A New Closeness With Max
Perry was told early on that for some parents, caring for a chronically ill child becomes their whole identity. “It definitely has become part of my identity,” says Perry. “If Max were cured today I’d love him just as much, but in some ways I feel this is my mission in life, to keep my boy safe and healthy. Caring for my family, being able to say I kept my kid alive another day, and my work, that’s more than enough for me.”
Healing Words From a Caring Doctor
When I asked Jena my first question, she burst into tears. A minute before she had seemed so calm, but she was carrying the world on her shoulders. “I’m more emotional about this whole thing than Perry is,” Jena says through her sniffles. “I worry more about the future. I worry that Max is going to die in the middle of the night of low blood sugar. It never entered my mind that this could happen. At first I didn’t know anything. Now, I’m practically an endocrinologist.”
The couple was lucky. Max’s endocrinologist in the hospital was extremely knowledgeable and compassionate. “Every time I had to give Max an injection the first few days,” said Jena, “I would have an anxiety attack. I was out of my mind about hurting him. Our endocrinologist said something the first or second day that I held onto like a mantra. She backed me up against a wall and said, ‘We do not feel guilty about keeping our children healthy.'” At this point Jena could no longer hold back the tears. “I put that in my head and I kept it there.”
Handling the Everyday Realities
“At the beginning of the school year, getting Max a nurse was a huge battle with the Department of Education that lasted weeks. On paper, we were given a nurse for Max from the Board of Education, but no one actually showed up. I played nurse for months sitting outside Max’s classroom. Sometimes I had a client here and had to run out of a session to get to school. Once the nurse was in place, thank goodness, things pretty much got back to normal.”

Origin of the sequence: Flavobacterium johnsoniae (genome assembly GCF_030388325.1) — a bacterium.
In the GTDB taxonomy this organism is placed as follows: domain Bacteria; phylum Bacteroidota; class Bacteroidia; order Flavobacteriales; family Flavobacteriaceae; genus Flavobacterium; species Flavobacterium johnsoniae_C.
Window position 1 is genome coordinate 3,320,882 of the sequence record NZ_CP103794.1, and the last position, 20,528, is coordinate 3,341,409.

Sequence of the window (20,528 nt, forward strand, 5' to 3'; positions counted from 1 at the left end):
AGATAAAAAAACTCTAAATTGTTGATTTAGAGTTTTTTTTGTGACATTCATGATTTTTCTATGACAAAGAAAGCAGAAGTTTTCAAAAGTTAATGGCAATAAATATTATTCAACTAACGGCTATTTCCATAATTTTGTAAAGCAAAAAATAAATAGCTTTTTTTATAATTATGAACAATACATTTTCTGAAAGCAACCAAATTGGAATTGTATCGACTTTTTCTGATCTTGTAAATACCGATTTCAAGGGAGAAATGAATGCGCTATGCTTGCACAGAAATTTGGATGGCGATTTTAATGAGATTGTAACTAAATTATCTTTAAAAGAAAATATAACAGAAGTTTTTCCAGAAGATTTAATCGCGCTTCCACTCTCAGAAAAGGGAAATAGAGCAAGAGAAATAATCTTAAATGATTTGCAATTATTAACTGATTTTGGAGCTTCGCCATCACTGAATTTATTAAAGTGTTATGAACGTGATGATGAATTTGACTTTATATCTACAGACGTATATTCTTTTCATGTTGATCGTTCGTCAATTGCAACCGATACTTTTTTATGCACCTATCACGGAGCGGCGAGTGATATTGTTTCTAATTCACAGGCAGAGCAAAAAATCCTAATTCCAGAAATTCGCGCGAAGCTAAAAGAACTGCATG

It is clear that both Perry and Jena set the bar extremely high for themselves. “I never feel we take care of Max’s diabetes well enough – maybe well enough, but not really well. When there’s no perfect, you think you can always do it better. I think I should be able to handle everything,” says Jena. “Maybe now, I’m learning to ask for help, a little.”
Jena is more fearful about what kind of life her son may have, and she thinks Perry is crazily optimistic when he points out all the advancements in recent years. But they both say their strength comes from working as a team and just holding on. I think it comes from their willingness to discover and to do what it takes to give their son the best chance for a long and healthy life. Seeing the sunlight stream in the windows behind them, I know how far the two of them have come in three short years.
Lessons Learned: A diagnosis of diabetes can turn life upside down, but we can right ourselves, finding in the process more strength, more capability, and even more grace than we thought possible.
Question for reflection: What one step can you take today to manage your, or a loved one’s, diabetes even more effectively?
The names in this article have been changed.